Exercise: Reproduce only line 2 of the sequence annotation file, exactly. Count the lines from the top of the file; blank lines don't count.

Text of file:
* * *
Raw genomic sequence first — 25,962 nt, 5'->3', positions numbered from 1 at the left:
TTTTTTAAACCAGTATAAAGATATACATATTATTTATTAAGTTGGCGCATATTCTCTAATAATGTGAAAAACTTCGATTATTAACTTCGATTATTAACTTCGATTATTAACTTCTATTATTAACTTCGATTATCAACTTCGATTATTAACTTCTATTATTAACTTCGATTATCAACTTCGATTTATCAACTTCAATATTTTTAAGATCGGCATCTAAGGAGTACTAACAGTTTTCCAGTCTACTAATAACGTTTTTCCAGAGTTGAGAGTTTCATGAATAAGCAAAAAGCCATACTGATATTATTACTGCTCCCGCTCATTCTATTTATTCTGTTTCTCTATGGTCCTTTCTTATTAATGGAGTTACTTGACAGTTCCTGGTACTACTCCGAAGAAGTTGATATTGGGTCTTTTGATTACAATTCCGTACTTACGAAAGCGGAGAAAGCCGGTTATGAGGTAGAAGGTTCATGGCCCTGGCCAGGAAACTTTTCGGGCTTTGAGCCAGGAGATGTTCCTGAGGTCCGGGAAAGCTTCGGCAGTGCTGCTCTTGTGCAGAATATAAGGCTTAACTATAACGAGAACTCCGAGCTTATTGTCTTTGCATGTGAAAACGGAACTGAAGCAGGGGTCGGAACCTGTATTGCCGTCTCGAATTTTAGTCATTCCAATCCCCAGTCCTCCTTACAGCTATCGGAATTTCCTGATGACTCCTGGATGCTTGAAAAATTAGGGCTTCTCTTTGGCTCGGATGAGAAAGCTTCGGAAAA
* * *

TTTTTTAAACCAGTATAAAGATATACATATTATTTATTAAGTTGGCGCATATTCTCTAATAATGTGAAAAACTTCGATTATTAACTTCGATTATTAACTTCGATTATTAACTTCTATTATTAACTTCGATTATCAACTTCGATTATTAACTTCTATTATTAACTTCGATTATCAACTTCGATTTATCAACTTCAATATTTTTAAGATCGGCATCTAAGGAGTACTAACAGTTTTCCAGTCTACTAATAACGTTTTTCCAGAGTTGAGAGTTTCATGAATAAGCAAAAAGCCATACTGATATTATTACTGCTCCCGCTCATTCTATTTATTCTGTTTCTCTATGGTCCTTTCTTATTAATGGAGTTACTTGACAGTTCCTGGTACTACTCCGAAGAAGTTGATATTGGGTCTTTTGATTACAATTCCGTACTTACGAAAGCGGAGAAAGCCGGTTATGAGGTAGAAGGTTCATGGCCCTGGCCAGGAAACTTTTCGGGCTTTGAGCCAGGAGATGTTCCTGAGGTCCGGGAAAGCTTCGGCAGTGCTGCTCTTGTGCAGAATATAAGGCTTAACTATAACGAGAACTCCGAGCTTATTGTCTTTGCATGTGAAAACGGAACTGAAGCAGGGGTCGGAACCTGTATTGCCGTCTCGAATTTTAGTCATTCCAATCCCCAGTCCTCCTTACAGCTATCGGAATTTCCTGATGACTCCTGGATGCTTGAAAAATTAGGGCTTCTCTTTGGCTCGGATGAGAAAGCTTCGGAAAA